What Do Recent AML Reforms Mean For The Gaming Industry?

What Do Recent AML Reforms Mean For The Gaming Industry?

Under the glitz and glamor of the gaming industry, casinos and online gaming establishments must adhere to strict financial regulations. This is especially true when it comes to anti-money laundering (AML) initiatives. 

Recent regulatory changes regarding AML are impacting these organizations and ensuring compliance with these developments was the focus of a recent webinar, “The Evolving AML Regulatory Landscape. 

Presented by PwC and moderated by Vasilios P Chrisos, a Partner with PwC, panelists Greg Brower, Chief Compliance Officer at Wynn Resorts, and Frank DiGiacomo, Partner at Duane Morris, discussed the Anti-Money Laundering Act of 2020 (AMLA of 2020 or AMLA), current Financial Crimes Enforcement Network (FinCEN) priorities, and what gaming organizations should know to stay compliant as regulations continue to evolve. 

AMLA of 2020

Contained within the National Defense Authorization Act for Fiscal Year 2021, the AMLA came into effect on January 1, 2021 and introduced sweeping reforms to anti-money laundering regulations, impacting many organizations within the gaming industry. 

As stated by Chrisos during the presentation, the AMLA is, “arguably the most significant piece of AML legislation that’s been passed since the Patriot Act and Title 31.” 

As a vehicle to address long standing concerns by both the private and public sectors, not all of the provisions within the AMLA apply to casinos and other gaming organizations. That said, several, including the provision on whistleblowing, do have  significant implications for casinos and other gaming operators.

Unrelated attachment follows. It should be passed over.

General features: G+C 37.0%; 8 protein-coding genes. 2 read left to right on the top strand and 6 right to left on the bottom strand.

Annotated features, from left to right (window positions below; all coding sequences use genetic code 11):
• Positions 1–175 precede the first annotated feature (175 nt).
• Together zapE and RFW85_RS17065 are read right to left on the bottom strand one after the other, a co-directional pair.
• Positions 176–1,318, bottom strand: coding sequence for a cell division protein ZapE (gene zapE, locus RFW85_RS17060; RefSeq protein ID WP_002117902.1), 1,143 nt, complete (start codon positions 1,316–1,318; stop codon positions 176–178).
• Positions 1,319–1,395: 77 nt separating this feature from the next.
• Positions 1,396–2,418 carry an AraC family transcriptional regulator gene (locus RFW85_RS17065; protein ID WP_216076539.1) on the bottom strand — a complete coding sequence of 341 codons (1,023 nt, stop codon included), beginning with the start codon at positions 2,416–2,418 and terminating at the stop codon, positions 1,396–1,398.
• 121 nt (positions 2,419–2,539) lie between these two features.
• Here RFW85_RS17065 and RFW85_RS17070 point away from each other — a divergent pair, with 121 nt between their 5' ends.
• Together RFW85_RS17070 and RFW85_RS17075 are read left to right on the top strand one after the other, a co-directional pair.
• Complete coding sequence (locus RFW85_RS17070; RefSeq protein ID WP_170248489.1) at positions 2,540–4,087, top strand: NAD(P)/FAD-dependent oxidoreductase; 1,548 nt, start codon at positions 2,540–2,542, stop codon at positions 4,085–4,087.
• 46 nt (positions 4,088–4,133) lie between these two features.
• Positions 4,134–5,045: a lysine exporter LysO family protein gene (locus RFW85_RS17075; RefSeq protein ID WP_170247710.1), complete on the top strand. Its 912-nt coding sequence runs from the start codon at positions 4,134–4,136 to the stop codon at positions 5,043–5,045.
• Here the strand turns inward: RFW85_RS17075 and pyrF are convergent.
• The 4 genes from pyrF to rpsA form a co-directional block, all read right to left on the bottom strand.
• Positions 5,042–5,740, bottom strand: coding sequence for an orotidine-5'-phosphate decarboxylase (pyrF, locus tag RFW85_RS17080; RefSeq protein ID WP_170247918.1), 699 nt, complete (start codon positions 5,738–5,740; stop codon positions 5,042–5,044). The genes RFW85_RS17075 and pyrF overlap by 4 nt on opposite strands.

In regards to whistleblowing, the AMLA incentivises and protects AML whistleblowers, Chrisos said. It replaced a previous program that capped awards at either 25% of monies collected or $150,000, whichever was lesser. The new program offers whistleblowers bounties of up to 30% of all monetary sanctions recovered in a Bank Security Act (BSA) enforcement action that results from an informant’s tip. There is also no cap on the amount of money that can be awarded. 

The new provisions also provide protection from retaliation for employees that report AML violations.

“Obviously, this is a bit of a game changer,” Chrisos said. “Some of these BSA enforcement actions can be in upwards of $500,000 or even in the millions…so 30% of that is not a bad award. It could certainly incentivize a lot more people to come forward as whistleblowers.”

Looking at the provisions from the perspective of a casino or gaming organization, there has been some discussion on whether the new provisions may also incentivize reports of perceived violations, which could cause headaches for operators.

However, as shared by DiGiacomo, he hasn’t found the potential exposure from the new whistleblower provisions to be a major concern for his gaming clients. While there is certainly enhanced exposure from the monetary incentives, the regulatory obligations placed on these gaming companies, including what is required for their state licenses, already covers what would trigger an AML report or investigation under the AMLA.

“The industry is certainly prepared to address it and respond accordingly,” he said. 

Another provision within the AMLA of note for gaming industry operators is one that requires the Treasury Department to conduct an analysis on current currency translation report (CTR) and suspicious activity report (SAR) thresholds and determine whether they should be adjusted.